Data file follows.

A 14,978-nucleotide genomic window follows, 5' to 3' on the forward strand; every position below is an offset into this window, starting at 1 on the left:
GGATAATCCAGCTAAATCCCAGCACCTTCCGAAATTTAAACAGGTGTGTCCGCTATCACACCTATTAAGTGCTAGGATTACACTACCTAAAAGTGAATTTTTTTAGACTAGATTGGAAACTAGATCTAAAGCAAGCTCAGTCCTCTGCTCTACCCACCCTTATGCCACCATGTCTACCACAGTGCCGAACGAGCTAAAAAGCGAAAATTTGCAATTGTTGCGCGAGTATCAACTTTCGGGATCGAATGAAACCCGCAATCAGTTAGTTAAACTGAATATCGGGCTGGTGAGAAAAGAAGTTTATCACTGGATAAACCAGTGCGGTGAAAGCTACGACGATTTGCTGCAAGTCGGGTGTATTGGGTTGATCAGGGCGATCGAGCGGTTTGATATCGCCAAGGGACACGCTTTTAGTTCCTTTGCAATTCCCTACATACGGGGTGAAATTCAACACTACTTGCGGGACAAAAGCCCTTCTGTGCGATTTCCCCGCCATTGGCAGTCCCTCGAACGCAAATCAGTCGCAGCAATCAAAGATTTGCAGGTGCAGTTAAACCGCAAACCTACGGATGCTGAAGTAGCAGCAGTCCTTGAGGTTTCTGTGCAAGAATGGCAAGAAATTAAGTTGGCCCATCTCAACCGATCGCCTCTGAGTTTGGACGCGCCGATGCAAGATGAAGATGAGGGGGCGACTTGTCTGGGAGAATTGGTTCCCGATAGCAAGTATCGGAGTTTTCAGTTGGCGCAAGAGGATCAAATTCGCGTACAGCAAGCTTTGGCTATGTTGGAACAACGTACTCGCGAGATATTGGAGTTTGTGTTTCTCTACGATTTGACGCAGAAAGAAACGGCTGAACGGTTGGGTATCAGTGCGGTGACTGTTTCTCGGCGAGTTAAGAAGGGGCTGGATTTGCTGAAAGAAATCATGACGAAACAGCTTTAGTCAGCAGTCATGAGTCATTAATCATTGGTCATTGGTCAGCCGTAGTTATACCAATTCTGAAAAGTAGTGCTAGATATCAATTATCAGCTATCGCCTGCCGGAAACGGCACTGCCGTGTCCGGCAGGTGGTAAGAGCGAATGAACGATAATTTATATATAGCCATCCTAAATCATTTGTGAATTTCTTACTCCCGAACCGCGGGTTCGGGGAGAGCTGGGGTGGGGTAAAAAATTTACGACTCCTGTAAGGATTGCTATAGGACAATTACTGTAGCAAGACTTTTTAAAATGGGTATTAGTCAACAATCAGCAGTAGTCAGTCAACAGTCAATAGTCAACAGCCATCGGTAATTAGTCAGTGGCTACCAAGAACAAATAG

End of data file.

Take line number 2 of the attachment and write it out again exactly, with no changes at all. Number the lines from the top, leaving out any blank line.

GGATAATCCAGCTAAATCCCAGCACCTTCCGAAATTTAAACAGGTGTGTCCGCTATCACACCTATTAAGTGCTAGGATTACACTACCTAAAAGTGAATTTTTTTAGACTAGATTGGAAACTAGATCTAAAGCAAGCTCAGTCCTCTGCTCTACCCACCCTTATGCCACCATGTCTACCACAGTGCCGAACGAGCTAAAAAGCGAAAATTTGCAATTGTTGCGCGAGTATCAACTTTCGGGATCGAATGAAACCCGCAATCAGTTAGTTAAACTGAATATCGGGCTGGTGAGAAAAGAAGTTTATCACTGGATAAACCAGTGCGGTGAAAGCTACGACGATTTGCTGCAAGTCGGGTGTATTGGGTTGATCAGGGCGATCGAGCGGTTTGATATCGCCAAGGGACACGCTTTTAGTTCCTTTGCAATTCCCTACATACGGGGTGAAATTCAACACTACTTGCGGGACAAAAGCCCTTCTGTGCGATTTCCCCGCCATTGGCAGTCCCTCGAACGCAAATCAGTCGCAGCAATCAAAGATTTGCAGGTGCAGTTAAACCGCAAACCTACGGATGCTGAAGTAGCAGCAGTCCTTGAGGTTTCTGTGCAAGAATGGCAAGAAATTAAGTTGGCCCATCTCAACCGATCGCCTCTGAGTTTGGACGCGCCGATGCAAGATGAAGATGAGGGGGCGACTTGTCTGGGAGAATTGGTTCCCGATAGCAAGTATCGGAGTTTTCAGTTGGCGCAAGAGGATCAAATTCGCGTACAGCAAGCTTTGGCTATGTTGGAACAACGTACTCGCGAGATATTGGAGTTTGTGTTTCTCTACGATTTGACGCAGAAAGAAACGGCTGAACGGTTGGGTATCAGTGCGGTGACTGTTTCTCGGCGAGTTAAGAAGGGGCTGGATTTGCTGAAAGAAATCATGACGAAACAGCTTTAGTCAGCAGTCATGAGTCATTAATCATTGGTCATTGGTCAGCCGTAGTTATACCAATTCTGAAAAGTAGTGCTAGATATCAATTATCAGCTATCGCCTGCCGGAAACGGCACTGCCGTGTCCGGCAGGTGGTAAGAGCGAATGAACGATAATTTATATATAGCCATCCTAAATCATTTGTGAATTTCTTACTCCCGAACCGCGGGTTCGGGGAGAGCTGGGGTGGGGTAAAAAATTTACGACTCCTGTAAGGATTGCTATAGGACAATTACTGTAGCAAGACTTTTTAAAATGGGTATTAGTCAACAATCAGCAGTAGTCAGTCAACAGTCAATAGTCAACAGCCATCGGTAATTAGTCAGTGGCTACCAAGAACAAATAG